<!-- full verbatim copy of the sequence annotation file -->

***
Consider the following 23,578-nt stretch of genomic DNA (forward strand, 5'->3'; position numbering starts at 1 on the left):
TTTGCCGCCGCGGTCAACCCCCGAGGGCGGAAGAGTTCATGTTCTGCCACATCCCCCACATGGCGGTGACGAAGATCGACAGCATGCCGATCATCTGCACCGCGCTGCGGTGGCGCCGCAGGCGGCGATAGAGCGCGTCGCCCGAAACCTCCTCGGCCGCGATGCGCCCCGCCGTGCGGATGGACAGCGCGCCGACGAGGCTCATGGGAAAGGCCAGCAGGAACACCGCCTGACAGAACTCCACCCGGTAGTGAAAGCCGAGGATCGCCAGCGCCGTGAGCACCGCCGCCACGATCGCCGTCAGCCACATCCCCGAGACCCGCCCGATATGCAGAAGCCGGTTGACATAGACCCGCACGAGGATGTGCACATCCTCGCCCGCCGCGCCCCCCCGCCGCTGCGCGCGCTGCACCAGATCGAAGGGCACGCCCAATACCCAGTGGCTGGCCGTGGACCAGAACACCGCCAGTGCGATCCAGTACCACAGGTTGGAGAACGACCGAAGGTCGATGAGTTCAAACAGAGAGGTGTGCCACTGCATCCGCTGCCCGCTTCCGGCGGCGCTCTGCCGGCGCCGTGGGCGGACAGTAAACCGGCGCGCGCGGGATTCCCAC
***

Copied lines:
Consider the following 23,578-nt stretch of genomic DNA (forward strand, 5'->3'; position numbering starts at 1 on the left):
TTTGCCGCCGCGGTCAACCCCCGAGGGCGGAAGAGTTCATGTTCTGCCACATCCCCCACATGGCGGTGACGAAGATCGACAGCATGCCGATCATCTGCACCGCGCTGCGGTGGCGCCGCAGGCGGCGATAGAGCGCGTCGCCCGAAACCTCCTCGGCCGCGATGCGCCCCGCCGTGCGGATGGACAGCGCGCCGACGAGGCTCATGGGAAAGGCCAGCAGGAACACCGCCTGACAGAACTCCACCCGGTAGTGAAAGCCGAGGATCGCCAGCGCCGTGAGCACCGCCGCCACGATCGCCGTCAGCCACATCCCCGAGACCCGCCCGATATGCAGAAGCCGGTTGACATAGACCCGCACGAGGATGTGCACATCCTCGCCCGCCGCGCCCCCCCGCCGCTGCGCGCGCTGCACCAGATCGAAGGGCACGCCCAATACCCAGTGGCTGGCCGTGGACCAGAACACCGCCAGTGCGATCCAGTACCACAGGTTGGAGAACGACCGAAGGTCGATGAGTTCAAACAGAGAGGTGTGCCACTGCATCCGCTGCCCGCTTCCGGCGGCGCTCTGCCGGCGCCGTGGGCGGACAGTAAACCGGCGCGCGCGGGATTCCCAC